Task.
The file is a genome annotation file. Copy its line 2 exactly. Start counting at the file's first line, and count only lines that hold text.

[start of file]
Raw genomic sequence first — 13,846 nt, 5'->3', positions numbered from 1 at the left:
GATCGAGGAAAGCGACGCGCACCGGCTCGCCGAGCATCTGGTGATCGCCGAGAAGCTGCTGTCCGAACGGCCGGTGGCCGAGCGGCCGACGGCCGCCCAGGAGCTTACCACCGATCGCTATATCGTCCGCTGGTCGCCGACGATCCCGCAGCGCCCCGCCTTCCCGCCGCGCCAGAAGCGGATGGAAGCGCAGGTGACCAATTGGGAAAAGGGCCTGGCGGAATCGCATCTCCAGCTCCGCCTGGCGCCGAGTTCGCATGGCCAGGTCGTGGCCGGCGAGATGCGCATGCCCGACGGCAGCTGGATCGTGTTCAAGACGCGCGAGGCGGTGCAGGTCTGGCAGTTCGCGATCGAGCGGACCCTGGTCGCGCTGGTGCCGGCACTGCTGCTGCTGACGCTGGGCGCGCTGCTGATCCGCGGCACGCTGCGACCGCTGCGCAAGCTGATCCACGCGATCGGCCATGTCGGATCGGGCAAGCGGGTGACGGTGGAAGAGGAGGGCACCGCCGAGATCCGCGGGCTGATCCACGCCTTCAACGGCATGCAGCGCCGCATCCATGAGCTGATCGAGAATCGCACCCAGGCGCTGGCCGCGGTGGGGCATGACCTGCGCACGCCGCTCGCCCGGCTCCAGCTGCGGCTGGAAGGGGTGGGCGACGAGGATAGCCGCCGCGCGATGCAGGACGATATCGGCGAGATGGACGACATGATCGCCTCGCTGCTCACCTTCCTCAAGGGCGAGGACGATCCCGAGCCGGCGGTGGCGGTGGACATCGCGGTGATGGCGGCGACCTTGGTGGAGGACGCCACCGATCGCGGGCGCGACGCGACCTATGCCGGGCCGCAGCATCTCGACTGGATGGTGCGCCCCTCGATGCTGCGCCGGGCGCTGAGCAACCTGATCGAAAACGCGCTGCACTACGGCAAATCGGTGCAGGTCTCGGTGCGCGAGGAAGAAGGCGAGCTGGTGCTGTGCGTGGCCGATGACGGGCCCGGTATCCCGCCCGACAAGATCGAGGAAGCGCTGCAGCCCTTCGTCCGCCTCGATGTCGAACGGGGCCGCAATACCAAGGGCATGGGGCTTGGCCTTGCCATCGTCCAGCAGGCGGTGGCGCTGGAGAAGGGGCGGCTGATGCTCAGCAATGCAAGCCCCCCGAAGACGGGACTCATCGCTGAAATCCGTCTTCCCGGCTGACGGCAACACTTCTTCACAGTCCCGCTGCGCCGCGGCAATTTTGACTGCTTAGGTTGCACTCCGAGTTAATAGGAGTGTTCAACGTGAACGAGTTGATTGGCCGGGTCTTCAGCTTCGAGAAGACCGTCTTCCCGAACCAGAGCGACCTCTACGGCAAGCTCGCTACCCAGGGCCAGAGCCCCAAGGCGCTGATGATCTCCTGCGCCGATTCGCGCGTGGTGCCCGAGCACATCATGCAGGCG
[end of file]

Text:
GATCGAGGAAAGCGACGCGCACCGGCTCGCCGAGCATCTGGTGATCGCCGAGAAGCTGCTGTCCGAACGGCCGGTGGCCGAGCGGCCGACGGCCGCCCAGGAGCTTACCACCGATCGCTATATCGTCCGCTGGTCGCCGACGATCCCGCAGCGCCCCGCCTTCCCGCCGCGCCAGAAGCGGATGGAAGCGCAGGTGACCAATTGGGAAAAGGGCCTGGCGGAATCGCATCTCCAGCTCCGCCTGGCGCCGAGTTCGCATGGCCAGGTCGTGGCCGGCGAGATGCGCATGCCCGACGGCAGCTGGATCGTGTTCAAGACGCGCGAGGCGGTGCAGGTCTGGCAGTTCGCGATCGAGCGGACCCTGGTCGCGCTGGTGCCGGCACTGCTGCTGCTGACGCTGGGCGCGCTGCTGATCCGCGGCACGCTGCGACCGCTGCGCAAGCTGATCCACGCGATCGGCCATGTCGGATCGGGCAAGCGGGTGACGGTGGAAGAGGAGGGCACCGCCGAGATCCGCGGGCTGATCCACGCCTTCAACGGCATGCAGCGCCGCATCCATGAGCTGATCGAGAATCGCACCCAGGCGCTGGCCGCGGTGGGGCATGACCTGCGCACGCCGCTCGCCCGGCTCCAGCTGCGGCTGGAAGGGGTGGGCGACGAGGATAGCCGCCGCGCGATGCAGGACGATATCGGCGAGATGGACGACATGATCGCCTCGCTGCTCACCTTCCTCAAGGGCGAGGACGATCCCGAGCCGGCGGTGGCGGTGGACATCGCGGTGATGGCGGCGACCTTGGTGGAGGACGCCACCGATCGCGGGCGCGACGCGACCTATGCCGGGCCGCAGCATCTCGACTGGATGGTGCGCCCCTCGATGCTGCGCCGGGCGCTGAGCAACCTGATCGAAAACGCGCTGCACTACGGCAAATCGGTGCAGGTCTCGGTGCGCGAGGAAGAAGGCGAGCTGGTGCTGTGCGTGGCCGATGACGGGCCCGGTATCCCGCCCGACAAGATCGAGGAAGCGCTGCAGCCCTTCGTCCGCCTCGATGTCGAACGGGGCCGCAATACCAAGGGCATGGGGCTTGGCCTTGCCATCGTCCAGCAGGCGGTGGCGCTGGAGAAGGGGCGGCTGATGCTCAGCAATGCAAGCCCCCCGAAGACGGGACTCATCGCTGAAATCCGTCTTCCCGGCTGACGGCAACACTTCTTCACAGTCCCGCTGCGCCGCGGCAATTTTGACTGCTTAGGTTGCACTCCGAGTTAATAGGAGTGTTCAACGTGAACGAGTTGATTGGCCGGGTCTTCAGCTTCGAGAAGACCGTCTTCCCGAACCAGAGCGACCTCTACGGCAAGCTCGCTACCCAGGGCCAGAGCCCCAAGGCGCTGATGATCTCCTGCGCCGATTCGCGCGTGGTGCCCGAGCACATCATGCAGGCG